Sina Weibo, the Chinese equivalent of Twitter, suspended the accounts of several major cryptocurrency and defi influencers in the country yesterday, according to reports from local sources. This could be a continuation of the anti-crypto stance that the Chinese state has been exercising since 2013 and in recent days with the state crackdown on crypto trading and mining.
Sina Weibo blocks crypto-related accounts
Sina Weibo, the Chinese replacement for Twitter, recently blocked the accounts of a large number of cryptocurrency and decentralized financial (defi) accounts from its platform. That was announced by Colin Wu, a local cryptocurrency journalist, through his Twitter account called “Wu Blockchain”. According to the reporter, this could be the logical continuation of the recent raid the Chinese government is orchestrating to ban trade and mining on its territory.
Wu explains that due to his large following, the suspension of these accounts may from now on affect the business of Chinese traders. Wu tweeted on the subject, stating:
The total number of fans of these people is more than 5 million, and their influence on Chinese retail investors may not be less than Musk. The accounts blocked by the Chinese government mainly recommend retail investors to invest and trade in crypto.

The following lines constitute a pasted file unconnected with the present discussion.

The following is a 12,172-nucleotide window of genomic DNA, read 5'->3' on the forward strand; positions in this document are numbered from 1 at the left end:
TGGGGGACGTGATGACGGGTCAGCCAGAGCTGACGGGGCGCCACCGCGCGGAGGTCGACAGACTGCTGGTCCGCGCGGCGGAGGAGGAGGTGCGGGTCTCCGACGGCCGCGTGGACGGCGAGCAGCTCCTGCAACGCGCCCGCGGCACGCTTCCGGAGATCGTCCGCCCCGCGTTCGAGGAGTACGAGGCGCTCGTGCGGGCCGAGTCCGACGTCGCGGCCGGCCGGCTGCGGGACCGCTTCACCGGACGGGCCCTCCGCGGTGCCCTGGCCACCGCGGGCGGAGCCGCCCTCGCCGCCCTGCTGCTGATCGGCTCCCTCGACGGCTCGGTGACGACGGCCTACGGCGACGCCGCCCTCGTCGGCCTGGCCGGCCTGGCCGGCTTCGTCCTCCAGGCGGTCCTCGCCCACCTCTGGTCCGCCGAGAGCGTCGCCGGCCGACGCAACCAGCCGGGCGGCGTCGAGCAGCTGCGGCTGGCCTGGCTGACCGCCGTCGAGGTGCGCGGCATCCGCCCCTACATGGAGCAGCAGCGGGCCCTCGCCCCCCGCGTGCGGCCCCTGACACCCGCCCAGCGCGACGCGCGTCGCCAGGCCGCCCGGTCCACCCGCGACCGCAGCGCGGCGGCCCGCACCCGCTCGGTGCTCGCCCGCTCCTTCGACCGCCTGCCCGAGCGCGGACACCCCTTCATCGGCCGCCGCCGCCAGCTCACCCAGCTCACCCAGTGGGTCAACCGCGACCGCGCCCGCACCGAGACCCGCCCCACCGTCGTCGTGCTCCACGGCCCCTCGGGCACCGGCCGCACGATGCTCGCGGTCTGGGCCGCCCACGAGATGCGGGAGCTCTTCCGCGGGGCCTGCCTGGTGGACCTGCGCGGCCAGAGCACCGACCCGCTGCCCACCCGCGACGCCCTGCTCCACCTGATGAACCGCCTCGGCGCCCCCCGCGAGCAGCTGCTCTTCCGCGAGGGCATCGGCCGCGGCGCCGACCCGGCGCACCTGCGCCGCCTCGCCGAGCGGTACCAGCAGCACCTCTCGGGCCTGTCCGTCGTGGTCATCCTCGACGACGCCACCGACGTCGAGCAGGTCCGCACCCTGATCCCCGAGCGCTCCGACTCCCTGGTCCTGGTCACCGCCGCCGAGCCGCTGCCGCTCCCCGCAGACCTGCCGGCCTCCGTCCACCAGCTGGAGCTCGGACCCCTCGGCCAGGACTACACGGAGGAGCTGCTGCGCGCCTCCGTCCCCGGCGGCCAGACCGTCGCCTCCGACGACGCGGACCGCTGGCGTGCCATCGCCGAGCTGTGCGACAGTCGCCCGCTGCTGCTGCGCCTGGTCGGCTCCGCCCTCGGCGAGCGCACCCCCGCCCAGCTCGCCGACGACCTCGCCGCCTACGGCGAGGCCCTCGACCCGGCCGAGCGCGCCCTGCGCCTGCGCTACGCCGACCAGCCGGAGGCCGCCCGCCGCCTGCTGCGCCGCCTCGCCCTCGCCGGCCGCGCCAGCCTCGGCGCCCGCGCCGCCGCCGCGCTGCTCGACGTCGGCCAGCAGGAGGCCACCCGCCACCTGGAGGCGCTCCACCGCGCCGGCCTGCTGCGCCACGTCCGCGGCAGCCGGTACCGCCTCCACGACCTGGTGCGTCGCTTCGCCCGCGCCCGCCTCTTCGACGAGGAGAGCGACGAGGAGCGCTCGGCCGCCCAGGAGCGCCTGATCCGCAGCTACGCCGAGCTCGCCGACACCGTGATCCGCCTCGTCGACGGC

Weibo is one of the most popular social networks in the country alongside Wechat, and a large percentage of Chinese citizens use it on a daily basis to keep up to date with news that are not normally found in mainstream Chinese media. However, this alternative platform is also monitored and monitored by the state censorship.
Although Sina Weibo has not made an official statement as to why these cryptocurrency-related accounts have been banned, all accounts have one thing in common: they have “Bitcoin” (比特 币) in their username.
Not the first time
As alarming as this may seem, it is not the first time Sina Weibo has used such actions. Earlier this year, the social media platform also indicted the accounts of Okex, Huobi and Binance by banning them without warning. This could just be the beginning of a series of measures aimed at stepping up the attack on these activities at a legal level. On that, Wu specified:
The Chinese social media and media are managed by the Propaganda Department. When it comes to cracking down on Bitcoin transactions, the official media are attacking collectively. Hence, the current ban on social media accounts and content that includes cryptocurrencies is ongoing.
Several major exchanges and other companies have preemptively exited Chinese markets as a precaution against possible action against cryptocurrency-related activities in the months or days that follow.
What do you think of Weibo’s recent actions on crypto accounts? Let us know in the comments section below.
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